San Jose has now played 40 games this season. With the bye week upon them, this is as close as they’re going to get to an official halfway point. The Sharks are third in the Pacific with 48 points — five fewer points than the Los Angeles Kings and 12 short of the first place Vegas Golden Knights. Anaheim and Calgary are right behind, with 47 and 48 points, respectively. As of this writing, Team Teal is on pace for about 97 points, well ahead of what looks to be a 91-to-92-point playoffs cutoff for the Pacific division.
Let’s assume that San Jose won’t have a problem qualifying for the playoffs. Let’s also assume that as of today, they aren’t considered a Stanley Cup contender. This article will discuss five things we learned about this team over the first 40 games and how those five things might influence the team’s ability to play into June.
The defense has slipped lately, but there is likely an internal fix
Over the first quarter of the season, San Jose was one of the best defensive teams in the league. Since then, things have been different. Not coincidentally, the blueline sprung leaks when the Brenden Dillon - Tim Heed pair disappeared. Dillon and Heed did well against the middle of teams’ lineups, allowing DeBoer to truly shelter Burns in a very offensive role against easy (relative to the rest of the Sharks’ defenders) competition. Here are the team’s 5v5 defensive numbers with the Dillon/Heed pairing and without them:
Expected goals against/60, shots (all shots) against/60 are adjusted per corsica.hockey’s adjustments. High-danger chances against/60 are score-and venue-adjusted, per naturalstattrick.com. Goals against/60 are unadjusted.
The upswing is that San Jose does not need to run around the trade market looking for a defensive fix. Provided the pairs from earlier in the season return to form if called upon again, this team can plug their leaky D from within. How the coaching staff attempts to address their beleaguered back end will go a long way toward determining this team’s fate come April. For a team that can’t buy a goal, an airtight defense is critical.
Timo Meier and Kevin Labanc have emerged
Meier, if you recall, seemed to be doing just about everything right except scoring. Labanc spent some time in the AHL after an inconsistent start to his second season. Over the team’s first 20 games, Meier scored 0.6 goals per 60 minutes of 5v5 ice time, about the rate of a decent second-line forward. Since then, Meier has scored 1.12 goals per 60 minutes, the 36th-best rate among forward with at least 200 minutes of ice time during that span. Labanc had 0.31 primary assists per 60 minutes of 5v5 ice time during the first quarter, about a fourth-line rate. Over the team’s subsequent 20 games, he’s pacing for close to 0.6 primary assists per 60, a second-line rate.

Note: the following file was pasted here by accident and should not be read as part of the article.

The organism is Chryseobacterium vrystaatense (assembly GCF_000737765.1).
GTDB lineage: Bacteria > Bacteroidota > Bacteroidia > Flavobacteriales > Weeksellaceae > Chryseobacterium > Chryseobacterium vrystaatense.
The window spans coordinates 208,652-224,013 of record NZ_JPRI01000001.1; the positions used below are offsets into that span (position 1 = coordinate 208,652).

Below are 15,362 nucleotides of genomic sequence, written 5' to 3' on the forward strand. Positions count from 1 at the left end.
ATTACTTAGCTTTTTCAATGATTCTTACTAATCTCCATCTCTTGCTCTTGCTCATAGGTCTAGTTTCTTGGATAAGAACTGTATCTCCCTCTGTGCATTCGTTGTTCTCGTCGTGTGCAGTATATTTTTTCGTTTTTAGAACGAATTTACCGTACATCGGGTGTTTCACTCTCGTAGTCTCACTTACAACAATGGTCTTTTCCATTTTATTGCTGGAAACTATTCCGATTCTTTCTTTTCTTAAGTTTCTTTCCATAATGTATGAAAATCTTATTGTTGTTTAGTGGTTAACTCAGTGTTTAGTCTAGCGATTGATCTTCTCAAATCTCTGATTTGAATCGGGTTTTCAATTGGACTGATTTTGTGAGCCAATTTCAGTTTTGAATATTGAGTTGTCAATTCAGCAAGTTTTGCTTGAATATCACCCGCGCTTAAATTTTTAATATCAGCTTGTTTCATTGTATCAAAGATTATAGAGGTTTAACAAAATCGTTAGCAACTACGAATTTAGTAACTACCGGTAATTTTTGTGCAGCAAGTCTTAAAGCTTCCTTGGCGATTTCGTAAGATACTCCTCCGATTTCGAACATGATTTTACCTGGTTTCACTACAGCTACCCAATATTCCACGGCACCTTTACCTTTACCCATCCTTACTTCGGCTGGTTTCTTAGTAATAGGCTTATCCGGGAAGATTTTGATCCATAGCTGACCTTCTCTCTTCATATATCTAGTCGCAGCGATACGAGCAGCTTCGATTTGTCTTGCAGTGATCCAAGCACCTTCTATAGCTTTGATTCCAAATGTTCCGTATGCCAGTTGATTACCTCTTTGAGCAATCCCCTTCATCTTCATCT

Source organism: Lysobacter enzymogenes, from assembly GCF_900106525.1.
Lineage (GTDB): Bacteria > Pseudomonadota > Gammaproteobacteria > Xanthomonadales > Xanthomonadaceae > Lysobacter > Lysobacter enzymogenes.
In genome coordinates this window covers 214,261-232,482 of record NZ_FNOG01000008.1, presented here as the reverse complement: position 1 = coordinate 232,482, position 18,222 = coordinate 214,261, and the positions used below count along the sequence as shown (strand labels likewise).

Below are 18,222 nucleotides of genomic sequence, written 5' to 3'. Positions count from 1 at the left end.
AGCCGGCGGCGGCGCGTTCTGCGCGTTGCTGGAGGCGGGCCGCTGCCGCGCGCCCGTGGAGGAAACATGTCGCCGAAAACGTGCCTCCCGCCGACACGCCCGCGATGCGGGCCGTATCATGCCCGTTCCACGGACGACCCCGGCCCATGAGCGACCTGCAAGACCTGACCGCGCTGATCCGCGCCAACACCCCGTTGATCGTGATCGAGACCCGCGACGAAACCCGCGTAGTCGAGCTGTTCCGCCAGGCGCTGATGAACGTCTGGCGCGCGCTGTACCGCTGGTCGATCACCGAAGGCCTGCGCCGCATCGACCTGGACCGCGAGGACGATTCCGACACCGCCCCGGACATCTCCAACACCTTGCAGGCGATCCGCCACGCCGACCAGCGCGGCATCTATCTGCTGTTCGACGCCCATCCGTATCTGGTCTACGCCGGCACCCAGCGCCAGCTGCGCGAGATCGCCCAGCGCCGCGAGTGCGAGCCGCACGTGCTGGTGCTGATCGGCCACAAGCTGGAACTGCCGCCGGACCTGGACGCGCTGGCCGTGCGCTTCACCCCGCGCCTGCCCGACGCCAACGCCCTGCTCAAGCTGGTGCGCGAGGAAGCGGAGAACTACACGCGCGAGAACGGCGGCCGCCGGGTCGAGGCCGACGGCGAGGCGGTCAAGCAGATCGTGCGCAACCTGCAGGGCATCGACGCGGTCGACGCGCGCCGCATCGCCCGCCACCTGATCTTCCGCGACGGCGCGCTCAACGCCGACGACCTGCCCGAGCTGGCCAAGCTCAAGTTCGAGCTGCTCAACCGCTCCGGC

Neither of these scoring improvements seem due to chance, either. During a recent post-game interview, Logan Couture remarked that Meier’s shot selection — an area of much consternation last season — has improved this year. His individual expected goals per 60 minutes of 5v5 ice time rank 10th overall among the 390 forwards with at least 200 minutes under their belts. Labanc is driving dangerous shot generation at the team level consistently. He has improved his ability to positively impact shot differential, as well.
There is no reason to believe either of these players should slow down, as their production isn’t being buoyed by ridiculously high percentages. Given their age, both players have room for improvement, as well. If these two continue to produce at a top-6 level, this team’s 5v5 scoring could start to improve, as well.
Both goalies have been solid
Per corsica.hockey, 67 goalies have played at least 200 minutes of 5v5 hockey this season. Here is how each goaltender ranks at 5v5 and at all strengths among those 67 goalies in: difference between actual and expected save percentage (dSv%) and goals saved above average (GSAA). Goals saved above average is a cumulative statistic.
Those numbers don’t show world-beaters, but they do show two goaltenders performing at NHL-starter quality. A different goaltender evaluation model that attempts to adjust for rebounds goalies give up paints a similar picture. Jones ranks seventh in rebound-adjusted goals prevented above average per 100 shots and Dell ranks 18th.
Even if Dell’s overall performance regresses some as the team’s penalty kill regresses, he should remain a viable starter. Considering goaltending is one of the two most important indicators of postseason success, San Jose is well positioned for a deep postseason run in this department with little discernible difference between their two ‘tenders so far this season.
The offense has some, uh, kinks to iron out